And here I spent 30 years thinking that there could be no greater Farrell's-related pathos than ordering a zoo on one's birthday only to have the manic herd of zoo-sherpas accidentally hurl it to the floor. You've made me realize just how lucky I was to have lived in Reseda, California as a child in the early 1970s.
As a younger kid it always had the feel of a party waiting to happen. It was a special event going to Farrell's. Then as an unruly teenager my friends and I tried to skip out on the check and got caught. Even though I wouldn't admit it then, I felt guilty for trying that in a place with such fond memories.
I was just talking to someone about Farrell's the other day. That was *the* birthday place to go (in my case, in Silver Spring, MD) until my friends and I got to be teenagers and preferred the pizza place with the videogames.
My two memories of Farrell's: at the end of the meal, we would mix the leftovers of everyone's drinks together, sometimes throw in some leftover ice cream and/or ketchup for good measure, and dare someone to drink it. I was never brave enough.
Another time, I was just having lunch there with my mom and grandmother, because it was in the mall and we'd been shopping. When the drums and sirens, etc. started up for someone's birthday, my grandmother thought it was a fire alarm and jumped up and started looking for the exit. My mom and I just sat there and laughed.
On my friend's 11th birthday, we went to the Farrell's at Briarwood mall in Ann Arbor, MI. We ordered the Zoo, and all four of us lads proceeded to devour the whole thing while his mom looked on, both amused and disgusted.
Afterward, we went to see a movie, and of course, the birthday boy argued that a movie was not a movie without popcorn and pop.
About halfway through the film, we all heard the awful sounds of his overindulgence coming back up the pipe.
Despite his retching, he insisted for years that it was his "best birthday ever."
I still miss Farrell's.
Mr. Farrell went on as one of the founding partners of Pacific Coast Restaurants, who operate the Newport Bay and Stanfords restaurants (and others). I worked for several of them in Portland in the 90's and at the time all new hires had to go listen to him give the Pickle" speech at least once. I was told with the Lloyd Center store at least - after he sold it at some point the service got so bad under the new owners he successfully sued to have them remove his name from the restaurant in shame.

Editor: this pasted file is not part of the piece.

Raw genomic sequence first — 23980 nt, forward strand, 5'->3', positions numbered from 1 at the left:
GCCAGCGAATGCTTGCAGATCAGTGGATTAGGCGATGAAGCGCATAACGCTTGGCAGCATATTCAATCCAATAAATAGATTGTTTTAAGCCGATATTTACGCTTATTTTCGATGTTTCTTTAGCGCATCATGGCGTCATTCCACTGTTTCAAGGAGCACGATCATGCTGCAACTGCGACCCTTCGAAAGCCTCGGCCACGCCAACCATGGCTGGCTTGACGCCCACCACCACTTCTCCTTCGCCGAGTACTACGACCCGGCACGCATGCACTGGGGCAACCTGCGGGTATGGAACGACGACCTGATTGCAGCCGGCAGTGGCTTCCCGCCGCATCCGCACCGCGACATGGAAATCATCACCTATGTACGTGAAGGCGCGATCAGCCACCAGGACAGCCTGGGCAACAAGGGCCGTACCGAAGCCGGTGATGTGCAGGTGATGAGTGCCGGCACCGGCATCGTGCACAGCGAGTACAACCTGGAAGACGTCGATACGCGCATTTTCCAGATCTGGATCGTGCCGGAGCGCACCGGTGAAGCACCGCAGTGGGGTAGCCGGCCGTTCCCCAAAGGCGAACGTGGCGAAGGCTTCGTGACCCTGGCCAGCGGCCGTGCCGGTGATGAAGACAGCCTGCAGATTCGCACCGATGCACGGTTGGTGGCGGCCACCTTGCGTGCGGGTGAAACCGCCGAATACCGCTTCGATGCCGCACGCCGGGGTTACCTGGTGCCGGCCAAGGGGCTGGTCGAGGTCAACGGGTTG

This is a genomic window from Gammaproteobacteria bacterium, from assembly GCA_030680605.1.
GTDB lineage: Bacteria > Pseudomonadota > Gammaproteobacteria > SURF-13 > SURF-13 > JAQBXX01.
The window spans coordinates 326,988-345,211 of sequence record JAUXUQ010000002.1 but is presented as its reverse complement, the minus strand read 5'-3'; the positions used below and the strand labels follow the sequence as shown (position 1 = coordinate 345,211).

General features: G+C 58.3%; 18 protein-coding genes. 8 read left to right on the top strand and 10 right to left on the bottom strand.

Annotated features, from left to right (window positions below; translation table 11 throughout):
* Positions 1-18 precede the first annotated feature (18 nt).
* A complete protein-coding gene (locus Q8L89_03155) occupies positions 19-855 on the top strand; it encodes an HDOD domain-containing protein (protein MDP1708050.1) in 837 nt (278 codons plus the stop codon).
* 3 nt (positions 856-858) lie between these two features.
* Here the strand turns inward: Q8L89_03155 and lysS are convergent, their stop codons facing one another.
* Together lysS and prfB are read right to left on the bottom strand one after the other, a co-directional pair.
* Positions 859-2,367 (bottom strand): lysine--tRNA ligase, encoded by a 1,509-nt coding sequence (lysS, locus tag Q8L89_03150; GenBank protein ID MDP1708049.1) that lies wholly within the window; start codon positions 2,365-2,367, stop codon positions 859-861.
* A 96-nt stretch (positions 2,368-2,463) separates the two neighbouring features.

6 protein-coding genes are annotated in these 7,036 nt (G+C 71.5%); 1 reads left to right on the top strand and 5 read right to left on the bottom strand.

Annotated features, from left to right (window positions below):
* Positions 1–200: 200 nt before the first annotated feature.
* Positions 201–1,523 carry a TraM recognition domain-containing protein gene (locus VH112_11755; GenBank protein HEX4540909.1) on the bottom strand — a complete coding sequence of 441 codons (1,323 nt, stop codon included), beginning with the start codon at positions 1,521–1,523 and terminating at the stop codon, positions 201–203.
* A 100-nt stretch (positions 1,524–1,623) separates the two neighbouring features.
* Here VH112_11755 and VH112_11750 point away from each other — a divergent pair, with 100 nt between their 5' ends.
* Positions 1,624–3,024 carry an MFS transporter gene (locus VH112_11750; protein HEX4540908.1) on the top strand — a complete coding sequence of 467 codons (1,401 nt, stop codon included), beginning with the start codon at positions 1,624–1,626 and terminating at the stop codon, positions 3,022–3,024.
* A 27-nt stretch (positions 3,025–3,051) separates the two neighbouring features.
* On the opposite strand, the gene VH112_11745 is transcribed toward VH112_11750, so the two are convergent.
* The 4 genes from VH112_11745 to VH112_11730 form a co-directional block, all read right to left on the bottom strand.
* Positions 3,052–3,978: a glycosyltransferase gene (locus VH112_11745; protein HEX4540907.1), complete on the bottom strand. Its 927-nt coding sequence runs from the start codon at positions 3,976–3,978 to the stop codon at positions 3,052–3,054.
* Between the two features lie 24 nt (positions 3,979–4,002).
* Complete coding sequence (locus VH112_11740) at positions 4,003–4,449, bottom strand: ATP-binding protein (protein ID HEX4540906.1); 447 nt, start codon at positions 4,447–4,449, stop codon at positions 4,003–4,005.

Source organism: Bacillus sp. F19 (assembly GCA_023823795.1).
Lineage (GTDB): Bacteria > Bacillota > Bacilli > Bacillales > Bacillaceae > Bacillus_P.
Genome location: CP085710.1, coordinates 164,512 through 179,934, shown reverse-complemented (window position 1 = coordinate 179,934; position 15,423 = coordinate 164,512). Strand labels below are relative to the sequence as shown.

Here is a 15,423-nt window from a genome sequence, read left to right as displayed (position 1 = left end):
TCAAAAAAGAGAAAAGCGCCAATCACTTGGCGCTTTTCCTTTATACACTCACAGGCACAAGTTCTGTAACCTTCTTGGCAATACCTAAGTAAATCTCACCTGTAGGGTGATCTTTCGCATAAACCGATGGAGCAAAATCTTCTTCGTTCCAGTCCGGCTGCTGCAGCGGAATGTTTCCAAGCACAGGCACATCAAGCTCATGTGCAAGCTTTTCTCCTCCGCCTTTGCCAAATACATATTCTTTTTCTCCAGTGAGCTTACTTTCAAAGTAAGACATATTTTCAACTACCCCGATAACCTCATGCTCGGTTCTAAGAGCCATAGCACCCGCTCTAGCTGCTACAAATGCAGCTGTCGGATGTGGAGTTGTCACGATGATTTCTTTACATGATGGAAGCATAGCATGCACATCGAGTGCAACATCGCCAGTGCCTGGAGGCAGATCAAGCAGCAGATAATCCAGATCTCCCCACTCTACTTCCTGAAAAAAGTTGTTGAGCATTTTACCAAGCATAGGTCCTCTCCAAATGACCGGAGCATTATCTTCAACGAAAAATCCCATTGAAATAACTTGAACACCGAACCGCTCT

Those memories seem almost surreal now. What a place. My parents once sprung for two of the big mugs with the Farrell's Gibson girl logo on it so we could make our own Farrell's floats at home. Never really worked though as they refused to run around the kitchen blowing whistles while scooping out the ice-cream. It must have been all the craziness that made the ice-cream there taste so much better.
Having been invited to a birthday party where we ordered "The Zoo" was the ultimate kid fantasy come true. We talked about "The Zoo" for a month before the party, all the while wondering if the parents would really let us order it. Would you even dare to ask for something so extravagant?! It was the urban legend that kids spoke of. And no matter how much it was talked up by those among us who were lucky enough to have it before, it still surpassed expectation! I was no longer going to be one of those kids who could only wish it was coming to their table, it was really going to come straight to us! We ate ourselves sick and it was beyond great. Thank you Mr. Farrell.
I feel lucky, almost honored to have experienced Farrell's and wish my kids could have a place like that to go to. All they get for a birthday is a scary seven foot rat named Chucky with stale beer breath.
If only someone would franchise Farrell's or something like it again...